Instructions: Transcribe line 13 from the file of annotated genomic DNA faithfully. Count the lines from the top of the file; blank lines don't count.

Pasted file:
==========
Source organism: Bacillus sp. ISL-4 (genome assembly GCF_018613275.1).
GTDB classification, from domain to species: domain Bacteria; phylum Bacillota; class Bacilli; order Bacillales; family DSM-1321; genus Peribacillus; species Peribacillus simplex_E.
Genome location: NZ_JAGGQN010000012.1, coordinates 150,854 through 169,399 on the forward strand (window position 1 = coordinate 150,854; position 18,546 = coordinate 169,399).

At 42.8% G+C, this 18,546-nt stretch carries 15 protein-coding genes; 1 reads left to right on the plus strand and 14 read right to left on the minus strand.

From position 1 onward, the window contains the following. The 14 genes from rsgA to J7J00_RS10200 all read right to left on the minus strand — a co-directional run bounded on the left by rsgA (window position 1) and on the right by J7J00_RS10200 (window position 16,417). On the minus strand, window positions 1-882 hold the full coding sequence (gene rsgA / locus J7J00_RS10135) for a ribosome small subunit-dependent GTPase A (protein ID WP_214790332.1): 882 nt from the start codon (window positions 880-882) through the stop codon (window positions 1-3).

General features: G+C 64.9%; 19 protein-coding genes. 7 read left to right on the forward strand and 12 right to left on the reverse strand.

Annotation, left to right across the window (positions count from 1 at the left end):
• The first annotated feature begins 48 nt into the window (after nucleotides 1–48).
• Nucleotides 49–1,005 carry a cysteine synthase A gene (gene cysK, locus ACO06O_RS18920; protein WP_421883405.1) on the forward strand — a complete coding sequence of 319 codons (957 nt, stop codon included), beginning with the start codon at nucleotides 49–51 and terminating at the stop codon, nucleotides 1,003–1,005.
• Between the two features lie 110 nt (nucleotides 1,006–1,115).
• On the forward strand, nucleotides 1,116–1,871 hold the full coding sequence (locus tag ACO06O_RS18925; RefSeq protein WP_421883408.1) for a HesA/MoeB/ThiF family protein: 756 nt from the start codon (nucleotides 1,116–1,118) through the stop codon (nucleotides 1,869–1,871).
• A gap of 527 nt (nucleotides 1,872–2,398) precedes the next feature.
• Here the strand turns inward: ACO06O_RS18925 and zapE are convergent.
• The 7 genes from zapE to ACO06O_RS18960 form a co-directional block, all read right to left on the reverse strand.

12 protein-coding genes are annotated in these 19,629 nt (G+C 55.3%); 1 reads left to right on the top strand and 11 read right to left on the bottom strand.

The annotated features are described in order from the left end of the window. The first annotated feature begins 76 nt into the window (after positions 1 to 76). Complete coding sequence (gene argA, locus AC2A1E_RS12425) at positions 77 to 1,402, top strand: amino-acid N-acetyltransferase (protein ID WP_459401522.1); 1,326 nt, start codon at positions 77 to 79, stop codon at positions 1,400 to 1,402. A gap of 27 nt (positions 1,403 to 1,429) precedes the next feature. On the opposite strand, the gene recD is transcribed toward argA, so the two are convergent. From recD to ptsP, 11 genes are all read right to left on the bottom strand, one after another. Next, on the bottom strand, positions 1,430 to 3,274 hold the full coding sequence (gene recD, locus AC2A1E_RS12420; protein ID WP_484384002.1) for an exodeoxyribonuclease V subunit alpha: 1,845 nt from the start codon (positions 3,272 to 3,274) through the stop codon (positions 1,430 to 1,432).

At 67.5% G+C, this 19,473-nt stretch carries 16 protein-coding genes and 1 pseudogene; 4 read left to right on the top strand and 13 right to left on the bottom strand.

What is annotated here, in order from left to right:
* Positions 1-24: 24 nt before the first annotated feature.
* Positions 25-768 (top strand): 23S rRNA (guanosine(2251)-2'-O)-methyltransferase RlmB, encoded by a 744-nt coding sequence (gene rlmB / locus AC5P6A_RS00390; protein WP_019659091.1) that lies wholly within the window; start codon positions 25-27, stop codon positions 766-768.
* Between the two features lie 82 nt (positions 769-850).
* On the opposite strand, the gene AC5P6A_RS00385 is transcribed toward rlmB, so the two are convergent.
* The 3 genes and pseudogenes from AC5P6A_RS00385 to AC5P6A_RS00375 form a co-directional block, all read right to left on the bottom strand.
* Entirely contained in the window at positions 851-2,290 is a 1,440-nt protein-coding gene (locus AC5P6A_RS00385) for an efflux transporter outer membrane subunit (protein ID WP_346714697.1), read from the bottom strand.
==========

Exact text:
• Here the strand turns inward: ACO06O_RS18925 and zapE are convergent.